Improvisational comedy program brings laughter and healing support to patients

Improv therapy session

This week the San Francisco Chronicle highlighted an improvisational comedy program happening within our hospital school, which is fueling patients’ imaginations and bringing laughter and joy to their lives inside the hospital.

An excerpt from the Chronicle’s article, which profiles an improv teacher at the hospital school, explains:

“Jenny Debevec’s hypothesis is simple: Kids who feel isolated, afraid or overwhelmed by chronic illness grow happier when they do improvisational comedy.

Debevec, 39, has seen the transformation many times in the five years she has taught improv at the hospital school run by the Palo Alto school district in the Lucile Packard Children’s Hospital at Stanford University. Debevec helps students become spontaneously inventive — that’s improvising — within the structure of a game like “We’ll Help You Pack!” where everyone imagines what they’d put in their suitcase for a trip to … Iceland maybe? Players take turns, including Debevec, and every answer is right because it’s all about imagination — and having fun.”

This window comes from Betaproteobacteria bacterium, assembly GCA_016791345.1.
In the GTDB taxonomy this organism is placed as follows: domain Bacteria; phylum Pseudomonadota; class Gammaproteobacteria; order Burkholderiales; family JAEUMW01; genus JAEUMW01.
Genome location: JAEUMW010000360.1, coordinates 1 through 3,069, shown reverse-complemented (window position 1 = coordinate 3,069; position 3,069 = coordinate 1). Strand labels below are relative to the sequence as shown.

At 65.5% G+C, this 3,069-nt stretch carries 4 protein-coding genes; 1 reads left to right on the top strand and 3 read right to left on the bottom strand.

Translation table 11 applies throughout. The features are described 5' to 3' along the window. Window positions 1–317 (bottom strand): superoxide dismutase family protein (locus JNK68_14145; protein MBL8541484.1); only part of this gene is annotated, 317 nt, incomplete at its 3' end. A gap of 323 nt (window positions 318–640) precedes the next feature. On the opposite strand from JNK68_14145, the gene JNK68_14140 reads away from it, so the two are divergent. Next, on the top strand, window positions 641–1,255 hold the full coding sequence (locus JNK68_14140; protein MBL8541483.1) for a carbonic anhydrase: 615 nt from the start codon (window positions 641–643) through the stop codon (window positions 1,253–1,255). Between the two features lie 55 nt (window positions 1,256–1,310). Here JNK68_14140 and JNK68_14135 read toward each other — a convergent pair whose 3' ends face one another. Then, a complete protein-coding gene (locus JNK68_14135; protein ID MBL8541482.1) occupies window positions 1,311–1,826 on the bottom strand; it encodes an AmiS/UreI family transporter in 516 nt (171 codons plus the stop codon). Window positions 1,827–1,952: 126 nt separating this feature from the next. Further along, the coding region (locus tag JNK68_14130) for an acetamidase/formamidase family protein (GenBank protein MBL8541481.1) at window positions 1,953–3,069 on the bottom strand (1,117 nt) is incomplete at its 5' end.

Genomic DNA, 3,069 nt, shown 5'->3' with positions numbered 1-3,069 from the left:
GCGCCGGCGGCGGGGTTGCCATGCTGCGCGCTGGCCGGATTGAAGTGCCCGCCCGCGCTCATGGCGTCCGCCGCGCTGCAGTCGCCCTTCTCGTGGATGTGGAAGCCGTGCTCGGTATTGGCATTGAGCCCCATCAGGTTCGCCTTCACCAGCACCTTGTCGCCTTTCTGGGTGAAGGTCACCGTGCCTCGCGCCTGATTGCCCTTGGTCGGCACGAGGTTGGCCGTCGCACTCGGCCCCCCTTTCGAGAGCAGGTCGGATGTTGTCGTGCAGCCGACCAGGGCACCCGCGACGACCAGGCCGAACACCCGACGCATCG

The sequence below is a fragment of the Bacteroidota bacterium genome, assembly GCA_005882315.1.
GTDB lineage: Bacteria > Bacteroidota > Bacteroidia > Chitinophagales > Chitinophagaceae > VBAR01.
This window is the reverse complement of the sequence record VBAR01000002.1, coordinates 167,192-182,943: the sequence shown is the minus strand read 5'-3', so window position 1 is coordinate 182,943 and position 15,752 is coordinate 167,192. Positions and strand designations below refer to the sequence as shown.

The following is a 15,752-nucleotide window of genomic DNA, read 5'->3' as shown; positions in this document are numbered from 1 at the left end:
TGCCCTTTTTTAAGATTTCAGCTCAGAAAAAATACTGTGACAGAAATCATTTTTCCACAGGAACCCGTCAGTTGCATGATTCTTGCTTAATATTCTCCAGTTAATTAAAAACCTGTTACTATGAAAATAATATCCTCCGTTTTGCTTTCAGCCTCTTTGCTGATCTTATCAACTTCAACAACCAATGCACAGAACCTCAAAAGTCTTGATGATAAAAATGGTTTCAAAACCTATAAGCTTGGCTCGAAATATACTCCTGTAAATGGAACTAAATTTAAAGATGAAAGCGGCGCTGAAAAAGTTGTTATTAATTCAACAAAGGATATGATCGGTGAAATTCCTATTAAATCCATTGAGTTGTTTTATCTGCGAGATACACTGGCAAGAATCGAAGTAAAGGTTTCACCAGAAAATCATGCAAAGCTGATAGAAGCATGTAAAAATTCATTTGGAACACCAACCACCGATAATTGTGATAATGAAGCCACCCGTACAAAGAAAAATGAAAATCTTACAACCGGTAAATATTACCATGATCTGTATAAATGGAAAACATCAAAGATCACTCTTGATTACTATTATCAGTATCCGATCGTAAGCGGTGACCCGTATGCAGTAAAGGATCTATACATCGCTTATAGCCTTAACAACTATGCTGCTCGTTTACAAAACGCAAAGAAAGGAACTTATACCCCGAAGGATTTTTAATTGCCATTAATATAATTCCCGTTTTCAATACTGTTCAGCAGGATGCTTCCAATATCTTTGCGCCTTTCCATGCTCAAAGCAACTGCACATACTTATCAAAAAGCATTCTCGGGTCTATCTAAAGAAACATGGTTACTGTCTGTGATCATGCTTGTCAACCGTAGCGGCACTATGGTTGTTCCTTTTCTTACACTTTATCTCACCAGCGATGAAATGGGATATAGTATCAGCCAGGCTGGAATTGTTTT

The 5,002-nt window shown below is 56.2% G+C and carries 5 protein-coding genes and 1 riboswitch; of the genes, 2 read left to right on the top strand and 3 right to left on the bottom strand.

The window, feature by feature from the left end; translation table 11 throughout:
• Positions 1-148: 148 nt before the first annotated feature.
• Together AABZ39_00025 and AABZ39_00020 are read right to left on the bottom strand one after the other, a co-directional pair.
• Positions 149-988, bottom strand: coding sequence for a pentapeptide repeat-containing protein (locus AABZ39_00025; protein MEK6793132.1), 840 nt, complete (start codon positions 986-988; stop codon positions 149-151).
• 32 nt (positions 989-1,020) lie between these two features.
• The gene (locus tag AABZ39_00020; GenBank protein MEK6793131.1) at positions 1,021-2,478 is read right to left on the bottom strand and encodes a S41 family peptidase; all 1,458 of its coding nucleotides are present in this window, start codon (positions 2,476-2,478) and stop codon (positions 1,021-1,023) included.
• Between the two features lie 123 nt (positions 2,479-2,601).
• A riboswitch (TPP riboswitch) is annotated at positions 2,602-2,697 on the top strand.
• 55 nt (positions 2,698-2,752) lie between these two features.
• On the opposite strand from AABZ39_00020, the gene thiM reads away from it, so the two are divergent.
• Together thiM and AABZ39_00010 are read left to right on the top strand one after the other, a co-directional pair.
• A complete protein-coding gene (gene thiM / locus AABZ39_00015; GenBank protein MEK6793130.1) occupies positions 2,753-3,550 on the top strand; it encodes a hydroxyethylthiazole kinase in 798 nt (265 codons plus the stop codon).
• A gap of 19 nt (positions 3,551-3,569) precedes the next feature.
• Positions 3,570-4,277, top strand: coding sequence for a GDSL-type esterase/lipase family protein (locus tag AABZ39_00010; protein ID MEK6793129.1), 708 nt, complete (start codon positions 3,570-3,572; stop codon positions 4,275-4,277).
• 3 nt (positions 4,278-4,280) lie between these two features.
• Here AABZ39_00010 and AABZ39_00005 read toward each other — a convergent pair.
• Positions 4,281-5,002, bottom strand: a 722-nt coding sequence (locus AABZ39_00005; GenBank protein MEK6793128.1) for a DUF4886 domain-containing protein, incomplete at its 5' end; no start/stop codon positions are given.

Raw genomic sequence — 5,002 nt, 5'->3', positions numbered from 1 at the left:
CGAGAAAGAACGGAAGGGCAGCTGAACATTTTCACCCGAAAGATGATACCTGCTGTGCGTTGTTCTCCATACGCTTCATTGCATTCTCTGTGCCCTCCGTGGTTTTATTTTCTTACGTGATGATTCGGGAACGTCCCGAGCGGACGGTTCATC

Patients of all ages participate in the hospital’s improv therapy program, which is part of the Children’s Healing Project from TheatreWorks Silicon Valley. Debevec and co-teacher Kelly Rinehart come to the hospital school once-a-week to lead patients in improvisational games like “Two Truths and a Lie,” “Not a…” and “Crazy 8.” And, as the Chronicle explains, Debevec and Rinehart also make rounds within the hospital to work at the bedsides of patients who are not able to leave their rooms.

Debevec is beginning to research the clinical impact of improv therapy with a goal of demonstrating that it can help improve mental health among patients. She will measure success based on increased laughter, joy, hope, happier moods and improved social connections among the patients she works with.

So far, anecdotal evidence supports her theory. Improv therapy is not widely utilized, but at Packard Children’s it has proven to be a useful tool to lighten patients’ moods amidst their time in the hospital, as well as helping to bring them together.

“It’s fun,” Keenan Espiritu, a 15-year-old patient at Packard Children’s told the Chronicle. “Improv ‘helps by sharing and having friends,’ he continued. ‘I’m thankful for that. I like doing this.”

Read the full San Francisco Chronicle article >


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